Why Web-Forward Media Companies Are Turning To Print
The Nautilus Quarterly is currently available through a $49 yearly subscription or through 300 bookstores in the U.S. and Canada. Nautilus content is also available online for free, but Steele hopes to eventually monetize this, as well as launch subscription-based digital apps. “Right now everything is free online because we’re starting from scratch, so we have to let people know who we are and what we are. We’re looking to slowly integrate a metered paywall in the next few months and we’ll have some sort of monthly or annual subscription that is fairly low.”
For Steele, print is just another way to monetize the one-of-a-kind content that Nautilus is creating. “The whole idea is to leverage our content into every kind of ancillary business to generate revenue. We’re using our online still as a way to get noticed and build a brand, but because we’re producing original content, we have to leverage that content in every platform we possibly can. A lot of general interest stuff is probably in trouble just because news and all those other things [have become] commodities. But if you’re doing something that is unique and perhaps niche, which is in a way what we’re doing, I think there’s still a market for it. And it’s not just about having one platform anymore and expecting that platform to pay the freight.”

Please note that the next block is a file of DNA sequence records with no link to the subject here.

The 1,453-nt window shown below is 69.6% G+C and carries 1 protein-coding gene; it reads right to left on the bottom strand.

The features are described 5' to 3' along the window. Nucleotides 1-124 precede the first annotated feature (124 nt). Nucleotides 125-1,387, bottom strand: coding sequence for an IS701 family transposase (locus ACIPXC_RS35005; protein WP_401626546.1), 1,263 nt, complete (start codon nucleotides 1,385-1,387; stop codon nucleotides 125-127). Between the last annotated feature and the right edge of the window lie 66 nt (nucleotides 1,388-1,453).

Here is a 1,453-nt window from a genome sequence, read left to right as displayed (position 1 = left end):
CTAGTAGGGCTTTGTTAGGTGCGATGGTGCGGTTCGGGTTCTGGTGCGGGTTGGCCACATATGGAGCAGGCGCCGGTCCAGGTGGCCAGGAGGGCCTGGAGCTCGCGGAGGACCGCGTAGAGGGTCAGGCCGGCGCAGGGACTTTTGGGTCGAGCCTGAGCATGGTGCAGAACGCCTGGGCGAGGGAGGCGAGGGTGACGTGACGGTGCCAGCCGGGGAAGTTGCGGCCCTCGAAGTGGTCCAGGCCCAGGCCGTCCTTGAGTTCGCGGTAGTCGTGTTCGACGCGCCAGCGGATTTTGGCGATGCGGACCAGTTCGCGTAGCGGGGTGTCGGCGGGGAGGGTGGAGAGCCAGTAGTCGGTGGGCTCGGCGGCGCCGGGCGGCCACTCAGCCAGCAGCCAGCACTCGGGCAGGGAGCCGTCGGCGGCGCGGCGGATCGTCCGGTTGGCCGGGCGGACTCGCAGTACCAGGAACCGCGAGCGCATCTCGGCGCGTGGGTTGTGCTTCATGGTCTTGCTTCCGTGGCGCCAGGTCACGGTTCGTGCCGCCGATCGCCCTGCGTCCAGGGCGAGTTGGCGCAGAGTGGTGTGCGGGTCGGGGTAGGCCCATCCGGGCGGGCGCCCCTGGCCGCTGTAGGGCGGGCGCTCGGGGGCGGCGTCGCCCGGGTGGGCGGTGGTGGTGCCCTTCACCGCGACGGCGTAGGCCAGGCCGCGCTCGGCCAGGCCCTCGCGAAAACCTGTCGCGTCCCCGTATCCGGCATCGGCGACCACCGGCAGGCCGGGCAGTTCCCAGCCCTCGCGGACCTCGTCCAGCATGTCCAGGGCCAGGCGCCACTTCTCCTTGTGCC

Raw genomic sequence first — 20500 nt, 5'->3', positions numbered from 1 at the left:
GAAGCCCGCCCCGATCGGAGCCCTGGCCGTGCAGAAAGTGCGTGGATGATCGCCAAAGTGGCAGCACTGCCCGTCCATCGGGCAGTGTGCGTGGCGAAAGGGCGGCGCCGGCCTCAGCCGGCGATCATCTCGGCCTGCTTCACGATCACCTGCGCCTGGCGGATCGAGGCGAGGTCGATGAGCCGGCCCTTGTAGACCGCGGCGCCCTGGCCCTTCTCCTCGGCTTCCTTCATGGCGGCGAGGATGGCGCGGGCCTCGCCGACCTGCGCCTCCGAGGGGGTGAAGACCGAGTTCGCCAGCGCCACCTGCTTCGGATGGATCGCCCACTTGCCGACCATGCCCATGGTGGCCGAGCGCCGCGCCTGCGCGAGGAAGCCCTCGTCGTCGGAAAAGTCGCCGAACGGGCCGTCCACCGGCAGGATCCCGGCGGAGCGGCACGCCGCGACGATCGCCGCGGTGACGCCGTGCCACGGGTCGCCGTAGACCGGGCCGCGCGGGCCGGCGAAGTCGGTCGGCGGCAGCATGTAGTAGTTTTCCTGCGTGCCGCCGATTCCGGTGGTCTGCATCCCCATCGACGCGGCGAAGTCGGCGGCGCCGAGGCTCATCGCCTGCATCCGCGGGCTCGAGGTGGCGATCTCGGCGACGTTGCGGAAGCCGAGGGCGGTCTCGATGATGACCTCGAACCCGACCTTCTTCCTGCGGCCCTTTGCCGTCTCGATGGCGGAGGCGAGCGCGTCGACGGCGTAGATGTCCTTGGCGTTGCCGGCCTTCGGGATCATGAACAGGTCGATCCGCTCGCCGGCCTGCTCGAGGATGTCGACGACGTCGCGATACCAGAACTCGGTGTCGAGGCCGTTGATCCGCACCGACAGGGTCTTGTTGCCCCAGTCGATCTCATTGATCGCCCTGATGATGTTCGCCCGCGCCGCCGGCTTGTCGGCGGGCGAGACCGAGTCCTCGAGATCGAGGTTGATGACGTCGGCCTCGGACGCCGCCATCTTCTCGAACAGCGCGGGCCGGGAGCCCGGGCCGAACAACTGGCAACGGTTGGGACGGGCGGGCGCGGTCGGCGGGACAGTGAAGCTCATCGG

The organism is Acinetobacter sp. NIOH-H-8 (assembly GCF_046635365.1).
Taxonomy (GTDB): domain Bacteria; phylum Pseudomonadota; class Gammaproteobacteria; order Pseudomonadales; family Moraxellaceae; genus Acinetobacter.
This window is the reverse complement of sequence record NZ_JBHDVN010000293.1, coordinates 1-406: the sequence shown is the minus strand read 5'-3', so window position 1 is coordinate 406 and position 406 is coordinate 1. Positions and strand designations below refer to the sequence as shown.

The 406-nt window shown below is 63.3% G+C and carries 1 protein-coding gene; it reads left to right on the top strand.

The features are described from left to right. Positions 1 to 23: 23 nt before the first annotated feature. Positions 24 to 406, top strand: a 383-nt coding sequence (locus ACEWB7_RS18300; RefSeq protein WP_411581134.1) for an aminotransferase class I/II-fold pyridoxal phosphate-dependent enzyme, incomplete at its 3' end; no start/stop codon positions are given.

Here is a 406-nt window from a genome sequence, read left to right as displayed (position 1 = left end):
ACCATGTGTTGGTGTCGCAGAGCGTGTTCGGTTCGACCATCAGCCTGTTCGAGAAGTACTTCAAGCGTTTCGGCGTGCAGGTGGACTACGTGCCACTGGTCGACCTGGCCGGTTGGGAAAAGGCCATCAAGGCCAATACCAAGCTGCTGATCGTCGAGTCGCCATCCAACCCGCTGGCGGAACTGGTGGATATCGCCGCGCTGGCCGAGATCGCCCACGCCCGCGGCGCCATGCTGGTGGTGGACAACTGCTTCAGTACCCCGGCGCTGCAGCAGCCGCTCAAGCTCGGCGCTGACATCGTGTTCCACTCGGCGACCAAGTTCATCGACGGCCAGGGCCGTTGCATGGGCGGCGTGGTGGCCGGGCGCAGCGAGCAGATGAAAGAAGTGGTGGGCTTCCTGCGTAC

Steele continues: “In some ways we’re trying to figure out how you reinvent the business. A lot of traditional magazine distribution is problematic, especially for someone like us. We have a small print run; the books are pretty expensive. So to go through the traditional distribution through bookstores and newsstands and that, it can be very difficult to break even or make money.”
Although print distribution is problematic, Steel sees a lot of the same problems with properly monetizing online readership. Publishers might be getting high web traffic but are experiencing high bounce-rates. “We refer to them as empty calories.”
Denis Wilson was previously content director for Target Marketing, Publishing Executive, and Book Business, as well as the FUSE Media and BRAND United summits. In this role, he analyzed and reported on the fundamental changes affecting the media and marketing industries and aimed to serve content-driven businesses with practical and strategic insight. As a writer, Denis’ work has been published by Fast Company, Rolling Stone, Fortune, and The New York Times.